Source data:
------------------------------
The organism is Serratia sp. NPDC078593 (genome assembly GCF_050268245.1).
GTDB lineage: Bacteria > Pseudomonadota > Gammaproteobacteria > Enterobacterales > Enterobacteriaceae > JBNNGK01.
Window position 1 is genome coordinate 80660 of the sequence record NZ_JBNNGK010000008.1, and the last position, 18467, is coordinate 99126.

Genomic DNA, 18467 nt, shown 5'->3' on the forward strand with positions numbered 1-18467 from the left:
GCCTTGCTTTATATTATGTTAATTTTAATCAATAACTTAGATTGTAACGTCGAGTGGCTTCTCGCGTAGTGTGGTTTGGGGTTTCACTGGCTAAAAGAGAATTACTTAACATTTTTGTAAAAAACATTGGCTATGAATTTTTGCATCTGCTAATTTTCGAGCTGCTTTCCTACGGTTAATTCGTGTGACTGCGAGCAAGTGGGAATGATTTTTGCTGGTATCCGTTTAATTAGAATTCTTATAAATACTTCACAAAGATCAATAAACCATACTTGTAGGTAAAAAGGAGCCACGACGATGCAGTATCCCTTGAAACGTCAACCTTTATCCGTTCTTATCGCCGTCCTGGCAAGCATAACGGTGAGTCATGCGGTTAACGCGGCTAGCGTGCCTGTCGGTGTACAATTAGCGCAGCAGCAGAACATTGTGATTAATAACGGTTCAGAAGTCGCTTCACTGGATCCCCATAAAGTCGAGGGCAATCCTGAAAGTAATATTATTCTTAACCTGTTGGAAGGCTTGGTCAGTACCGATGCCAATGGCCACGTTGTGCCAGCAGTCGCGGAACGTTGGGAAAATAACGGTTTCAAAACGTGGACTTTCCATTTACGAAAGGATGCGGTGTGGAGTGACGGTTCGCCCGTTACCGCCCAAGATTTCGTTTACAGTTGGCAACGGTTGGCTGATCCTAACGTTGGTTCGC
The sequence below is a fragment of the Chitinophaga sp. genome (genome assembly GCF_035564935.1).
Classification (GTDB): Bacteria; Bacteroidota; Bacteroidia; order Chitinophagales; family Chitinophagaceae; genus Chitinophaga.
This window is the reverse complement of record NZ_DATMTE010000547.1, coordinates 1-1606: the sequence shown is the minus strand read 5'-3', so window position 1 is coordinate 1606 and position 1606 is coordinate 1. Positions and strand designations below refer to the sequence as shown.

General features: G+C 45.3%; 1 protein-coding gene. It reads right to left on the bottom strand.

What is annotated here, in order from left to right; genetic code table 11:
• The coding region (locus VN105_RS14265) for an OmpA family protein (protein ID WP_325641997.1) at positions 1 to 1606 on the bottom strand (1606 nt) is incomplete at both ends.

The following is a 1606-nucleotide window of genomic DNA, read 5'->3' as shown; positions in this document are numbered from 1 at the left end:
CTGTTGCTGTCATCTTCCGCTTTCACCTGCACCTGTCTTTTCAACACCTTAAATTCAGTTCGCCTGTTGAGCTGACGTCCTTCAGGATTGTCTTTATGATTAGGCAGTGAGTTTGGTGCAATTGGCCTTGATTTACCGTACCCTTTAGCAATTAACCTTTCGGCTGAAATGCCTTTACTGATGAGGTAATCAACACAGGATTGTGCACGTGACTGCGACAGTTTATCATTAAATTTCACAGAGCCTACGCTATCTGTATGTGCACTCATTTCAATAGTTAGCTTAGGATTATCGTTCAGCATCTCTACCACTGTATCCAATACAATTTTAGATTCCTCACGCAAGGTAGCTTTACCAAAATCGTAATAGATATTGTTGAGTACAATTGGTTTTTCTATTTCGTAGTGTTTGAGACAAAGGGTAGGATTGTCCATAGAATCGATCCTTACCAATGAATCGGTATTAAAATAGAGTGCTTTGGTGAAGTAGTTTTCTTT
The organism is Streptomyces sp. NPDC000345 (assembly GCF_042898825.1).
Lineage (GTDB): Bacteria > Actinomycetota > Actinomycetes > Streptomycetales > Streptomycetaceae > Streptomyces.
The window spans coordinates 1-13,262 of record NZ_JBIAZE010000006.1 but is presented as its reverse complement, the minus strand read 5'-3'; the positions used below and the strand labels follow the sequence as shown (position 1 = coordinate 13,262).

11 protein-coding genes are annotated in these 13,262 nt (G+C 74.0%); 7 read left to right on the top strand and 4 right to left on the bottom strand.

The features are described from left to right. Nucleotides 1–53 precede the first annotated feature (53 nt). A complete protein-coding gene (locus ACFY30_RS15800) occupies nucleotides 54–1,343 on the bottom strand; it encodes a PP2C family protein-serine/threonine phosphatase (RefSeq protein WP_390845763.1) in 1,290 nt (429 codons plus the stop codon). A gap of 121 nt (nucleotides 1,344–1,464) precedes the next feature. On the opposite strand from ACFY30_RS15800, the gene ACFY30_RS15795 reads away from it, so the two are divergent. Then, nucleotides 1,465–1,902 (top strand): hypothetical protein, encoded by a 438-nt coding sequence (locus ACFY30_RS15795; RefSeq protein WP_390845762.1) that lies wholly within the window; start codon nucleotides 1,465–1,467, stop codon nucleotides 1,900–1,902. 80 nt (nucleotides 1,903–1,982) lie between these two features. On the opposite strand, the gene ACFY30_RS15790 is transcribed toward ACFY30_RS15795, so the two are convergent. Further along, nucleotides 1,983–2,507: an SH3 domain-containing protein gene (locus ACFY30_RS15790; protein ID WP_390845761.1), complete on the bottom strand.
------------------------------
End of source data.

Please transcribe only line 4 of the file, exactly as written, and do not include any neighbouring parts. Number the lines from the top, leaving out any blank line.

Genomic DNA, 18467 nt, shown 5'->3' on the forward strand with positions numbered 1-18467 from the left: